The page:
[lldb-dev] Questions about the LLDB testsuite and improving its reliability

Jim Ingham via lldb-dev lldb-dev at lists.llvm.org
Wed Jan 17 15:44:16 PST 2018

> On Jan 17, 2018, at 3:32 PM, Zachary Turner <zturner at google.com> wrote:
> On Wed, Jan 17, 2018 at 3:26 PM Greg Clayton <clayborg at gmail.com> wrote:
> I don't see why we would go with a lit based system that manually specifies the arguments. Seems like a pain to get the right compiler flags for creating shared libs on different systems (or executables, frameworks, etc). Seems like cmake is good at that and very simple.
> One reason it's nice is because you can specify more than just a compiler command line.  You can take your input from an assembly file, for example and compile it with llc
>  You can mess around with files and stick them into an archive or you can compile a dll, then run a tool on it to strip something out of it.  You can copy files around to set up a build directory a certain way.  Only limited by your imagination.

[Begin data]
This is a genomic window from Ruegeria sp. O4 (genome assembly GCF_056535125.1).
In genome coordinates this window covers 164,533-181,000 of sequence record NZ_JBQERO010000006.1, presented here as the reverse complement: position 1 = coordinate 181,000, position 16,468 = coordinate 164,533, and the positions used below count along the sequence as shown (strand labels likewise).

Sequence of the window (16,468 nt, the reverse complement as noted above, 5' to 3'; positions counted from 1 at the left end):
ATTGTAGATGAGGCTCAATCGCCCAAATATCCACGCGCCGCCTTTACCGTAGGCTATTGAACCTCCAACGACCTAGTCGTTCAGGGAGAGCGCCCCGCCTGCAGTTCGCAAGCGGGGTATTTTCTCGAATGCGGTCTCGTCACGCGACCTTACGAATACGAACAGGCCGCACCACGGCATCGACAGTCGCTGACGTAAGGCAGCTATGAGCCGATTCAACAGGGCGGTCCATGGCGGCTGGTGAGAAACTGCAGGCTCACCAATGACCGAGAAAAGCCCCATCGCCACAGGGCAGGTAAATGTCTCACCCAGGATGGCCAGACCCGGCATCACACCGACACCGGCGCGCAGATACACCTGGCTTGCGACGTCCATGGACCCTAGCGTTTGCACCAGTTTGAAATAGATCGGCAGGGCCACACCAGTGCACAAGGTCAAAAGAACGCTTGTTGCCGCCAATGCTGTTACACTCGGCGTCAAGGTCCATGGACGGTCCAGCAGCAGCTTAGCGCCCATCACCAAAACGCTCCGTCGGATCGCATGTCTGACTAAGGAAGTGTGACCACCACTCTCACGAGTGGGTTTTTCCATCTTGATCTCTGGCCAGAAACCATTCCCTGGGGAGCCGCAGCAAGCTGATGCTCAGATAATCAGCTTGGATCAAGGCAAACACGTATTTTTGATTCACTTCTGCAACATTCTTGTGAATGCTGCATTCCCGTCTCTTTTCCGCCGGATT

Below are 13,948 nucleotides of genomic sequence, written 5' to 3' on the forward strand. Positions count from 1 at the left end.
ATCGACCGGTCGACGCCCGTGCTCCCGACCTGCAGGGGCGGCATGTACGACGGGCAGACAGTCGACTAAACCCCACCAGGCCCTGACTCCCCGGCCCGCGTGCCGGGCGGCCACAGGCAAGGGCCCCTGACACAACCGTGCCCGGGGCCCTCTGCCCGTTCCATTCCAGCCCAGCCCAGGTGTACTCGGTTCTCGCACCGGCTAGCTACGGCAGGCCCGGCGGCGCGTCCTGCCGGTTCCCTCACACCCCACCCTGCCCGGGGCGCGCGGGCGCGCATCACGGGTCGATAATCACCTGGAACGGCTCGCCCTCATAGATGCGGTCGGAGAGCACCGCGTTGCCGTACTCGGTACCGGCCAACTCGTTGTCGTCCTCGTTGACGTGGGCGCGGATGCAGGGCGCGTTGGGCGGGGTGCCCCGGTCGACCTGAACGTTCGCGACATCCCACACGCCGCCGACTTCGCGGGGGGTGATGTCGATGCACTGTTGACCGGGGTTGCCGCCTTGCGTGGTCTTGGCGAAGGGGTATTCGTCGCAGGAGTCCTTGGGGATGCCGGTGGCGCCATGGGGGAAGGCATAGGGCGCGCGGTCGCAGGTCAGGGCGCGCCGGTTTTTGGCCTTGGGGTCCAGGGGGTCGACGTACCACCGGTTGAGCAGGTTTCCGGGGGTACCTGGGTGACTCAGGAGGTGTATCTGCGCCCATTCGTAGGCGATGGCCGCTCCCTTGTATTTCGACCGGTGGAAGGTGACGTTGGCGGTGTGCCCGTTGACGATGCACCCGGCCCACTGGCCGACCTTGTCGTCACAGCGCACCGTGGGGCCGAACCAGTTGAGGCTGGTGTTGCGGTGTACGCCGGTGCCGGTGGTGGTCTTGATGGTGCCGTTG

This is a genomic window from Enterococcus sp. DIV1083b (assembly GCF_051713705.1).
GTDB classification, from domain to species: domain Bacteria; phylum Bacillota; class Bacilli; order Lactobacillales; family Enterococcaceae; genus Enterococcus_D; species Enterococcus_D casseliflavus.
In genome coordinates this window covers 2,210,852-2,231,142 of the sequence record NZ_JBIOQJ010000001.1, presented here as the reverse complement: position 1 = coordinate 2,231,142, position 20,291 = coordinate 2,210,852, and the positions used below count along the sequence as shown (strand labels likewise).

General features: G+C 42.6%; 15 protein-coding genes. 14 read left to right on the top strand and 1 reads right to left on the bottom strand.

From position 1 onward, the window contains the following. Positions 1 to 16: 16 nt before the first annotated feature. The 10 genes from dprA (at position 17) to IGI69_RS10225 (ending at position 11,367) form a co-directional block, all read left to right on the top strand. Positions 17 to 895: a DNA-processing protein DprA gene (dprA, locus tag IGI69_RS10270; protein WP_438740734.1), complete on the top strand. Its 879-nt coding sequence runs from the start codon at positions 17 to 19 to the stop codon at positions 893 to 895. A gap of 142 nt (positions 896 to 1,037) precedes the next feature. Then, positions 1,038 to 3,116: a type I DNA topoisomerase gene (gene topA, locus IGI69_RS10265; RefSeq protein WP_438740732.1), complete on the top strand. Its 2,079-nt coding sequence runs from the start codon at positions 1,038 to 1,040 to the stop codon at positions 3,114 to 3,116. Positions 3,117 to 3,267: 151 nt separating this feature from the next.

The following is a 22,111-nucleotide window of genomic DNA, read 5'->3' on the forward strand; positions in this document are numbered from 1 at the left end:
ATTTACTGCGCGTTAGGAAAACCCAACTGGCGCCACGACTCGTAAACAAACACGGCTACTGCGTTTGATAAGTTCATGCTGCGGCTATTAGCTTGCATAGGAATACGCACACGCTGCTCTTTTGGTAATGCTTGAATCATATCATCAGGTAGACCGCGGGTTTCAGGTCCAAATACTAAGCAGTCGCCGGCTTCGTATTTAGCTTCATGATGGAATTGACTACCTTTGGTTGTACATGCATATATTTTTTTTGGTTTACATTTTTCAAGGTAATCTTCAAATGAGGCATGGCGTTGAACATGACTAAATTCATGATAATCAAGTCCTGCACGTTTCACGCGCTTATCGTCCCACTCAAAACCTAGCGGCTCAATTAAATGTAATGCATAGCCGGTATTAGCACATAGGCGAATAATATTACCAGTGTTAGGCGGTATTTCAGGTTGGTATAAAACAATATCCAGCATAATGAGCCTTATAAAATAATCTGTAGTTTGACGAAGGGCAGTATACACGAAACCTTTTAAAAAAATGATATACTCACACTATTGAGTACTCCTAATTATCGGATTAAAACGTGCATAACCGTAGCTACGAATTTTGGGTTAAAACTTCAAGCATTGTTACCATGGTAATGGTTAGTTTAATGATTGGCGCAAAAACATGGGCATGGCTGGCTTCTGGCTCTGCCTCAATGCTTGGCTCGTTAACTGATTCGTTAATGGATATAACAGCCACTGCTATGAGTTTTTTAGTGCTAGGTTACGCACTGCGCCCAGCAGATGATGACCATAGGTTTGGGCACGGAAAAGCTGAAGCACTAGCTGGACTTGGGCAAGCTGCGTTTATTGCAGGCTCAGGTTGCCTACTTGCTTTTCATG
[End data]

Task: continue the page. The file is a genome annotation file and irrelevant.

> When the compiler invocation is "just another command", you can easily create test cases that are a lot more interesting than just "make an executable from this source code, and debug it".
> I think it can be done, and would be valuable if done right, but I do think getting it right would take some care.

I don't see any of these operations that can't be done in a make file, after all you can run arbitrary commands there.  We do make directories, dylibs, move and strip files, etc in some of the makefiles in the test case.

OTOH, it is pretty common to have a test directory that has a Test.py with a bunch of test cases that all build the same thing.  If we use a command-style driver for building, each of these tests will do a full rebuild, whereas now make figures out what needs to be done, and the build only actually happens once.  If we think avoiding extra compiles is important then you do want the build tool to be able to compute dependencies.


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